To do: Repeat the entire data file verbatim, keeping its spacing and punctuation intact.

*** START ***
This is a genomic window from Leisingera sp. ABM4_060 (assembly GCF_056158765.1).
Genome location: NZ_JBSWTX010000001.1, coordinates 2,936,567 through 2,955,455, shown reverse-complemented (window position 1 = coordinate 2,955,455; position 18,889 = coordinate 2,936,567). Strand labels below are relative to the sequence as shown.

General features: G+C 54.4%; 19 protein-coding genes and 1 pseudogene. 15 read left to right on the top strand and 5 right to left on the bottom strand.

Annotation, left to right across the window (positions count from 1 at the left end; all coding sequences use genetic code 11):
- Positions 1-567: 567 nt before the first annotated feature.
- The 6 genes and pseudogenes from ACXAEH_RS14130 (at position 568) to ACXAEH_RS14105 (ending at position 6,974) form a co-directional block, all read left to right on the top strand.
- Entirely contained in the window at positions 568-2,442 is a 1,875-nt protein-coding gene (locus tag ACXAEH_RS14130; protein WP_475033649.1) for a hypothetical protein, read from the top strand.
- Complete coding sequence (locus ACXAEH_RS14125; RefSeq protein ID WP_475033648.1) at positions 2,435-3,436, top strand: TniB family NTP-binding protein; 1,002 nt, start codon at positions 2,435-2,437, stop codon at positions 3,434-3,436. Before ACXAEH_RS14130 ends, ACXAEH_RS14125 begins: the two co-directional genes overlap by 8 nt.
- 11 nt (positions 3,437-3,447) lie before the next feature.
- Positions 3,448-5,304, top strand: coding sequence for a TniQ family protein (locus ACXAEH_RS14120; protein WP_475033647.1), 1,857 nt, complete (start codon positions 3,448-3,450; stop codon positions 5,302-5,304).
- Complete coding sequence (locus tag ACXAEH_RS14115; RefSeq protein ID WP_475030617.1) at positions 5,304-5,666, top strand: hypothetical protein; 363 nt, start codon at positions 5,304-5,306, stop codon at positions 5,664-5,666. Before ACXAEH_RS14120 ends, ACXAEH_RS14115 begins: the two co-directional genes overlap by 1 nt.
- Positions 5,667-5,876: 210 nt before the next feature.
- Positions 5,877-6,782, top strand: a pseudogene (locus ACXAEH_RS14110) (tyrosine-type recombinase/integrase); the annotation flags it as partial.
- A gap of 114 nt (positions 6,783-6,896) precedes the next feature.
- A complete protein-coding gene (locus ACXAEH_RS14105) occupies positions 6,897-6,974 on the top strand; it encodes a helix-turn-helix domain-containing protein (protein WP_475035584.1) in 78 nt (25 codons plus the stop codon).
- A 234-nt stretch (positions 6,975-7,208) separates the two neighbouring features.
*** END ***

This is a genomic window from Leisingera sp. ABM4_060 (assembly GCF_056158765.1).
Genome location: NZ_JBSWTX010000001.1, coordinates 2,936,567 through 2,955,455, shown reverse-complemented (window position 1 = coordinate 2,955,455; position 18,889 = coordinate 2,936,567). Strand labels below are relative to the sequence as shown.

General features: G+C 54.4%; 19 protein-coding genes and 1 pseudogene. 15 read left to right on the top strand and 5 right to left on the bottom strand.

Annotation, left to right across the window (positions count from 1 at the left end; all coding sequences use genetic code 11):
- Positions 1-567: 567 nt before the first annotated feature.
- The 6 genes and pseudogenes from ACXAEH_RS14130 (at position 568) to ACXAEH_RS14105 (ending at position 6,974) form a co-directional block, all read left to right on the top strand.
- Entirely contained in the window at positions 568-2,442 is a 1,875-nt protein-coding gene (locus tag ACXAEH_RS14130; protein WP_475033649.1) for a hypothetical protein, read from the top strand.
- Complete coding sequence (locus ACXAEH_RS14125; RefSeq protein ID WP_475033648.1) at positions 2,435-3,436, top strand: TniB family NTP-binding protein; 1,002 nt, start codon at positions 2,435-2,437, stop codon at positions 3,434-3,436. Before ACXAEH_RS14130 ends, ACXAEH_RS14125 begins: the two co-directional genes overlap by 8 nt.
- 11 nt (positions 3,437-3,447) lie before the next feature.
- Positions 3,448-5,304, top strand: coding sequence for a TniQ family protein (locus ACXAEH_RS14120; protein WP_475033647.1), 1,857 nt, complete (start codon positions 3,448-3,450; stop codon positions 5,302-5,304).
- Complete coding sequence (locus tag ACXAEH_RS14115; RefSeq protein ID WP_475030617.1) at positions 5,304-5,666, top strand: hypothetical protein; 363 nt, start codon at positions 5,304-5,306, stop codon at positions 5,664-5,666. Before ACXAEH_RS14120 ends, ACXAEH_RS14115 begins: the two co-directional genes overlap by 1 nt.
- Positions 5,667-5,876: 210 nt before the next feature.
- Positions 5,877-6,782, top strand: a pseudogene (locus ACXAEH_RS14110) (tyrosine-type recombinase/integrase); the annotation flags it as partial.
- A gap of 114 nt (positions 6,783-6,896) precedes the next feature.
- A complete protein-coding gene (locus ACXAEH_RS14105) occupies positions 6,897-6,974 on the top strand; it encodes a helix-turn-helix domain-containing protein (protein WP_475035584.1) in 78 nt (25 codons plus the stop codon).
- A 234-nt stretch (positions 6,975-7,208) separates the two neighbouring features.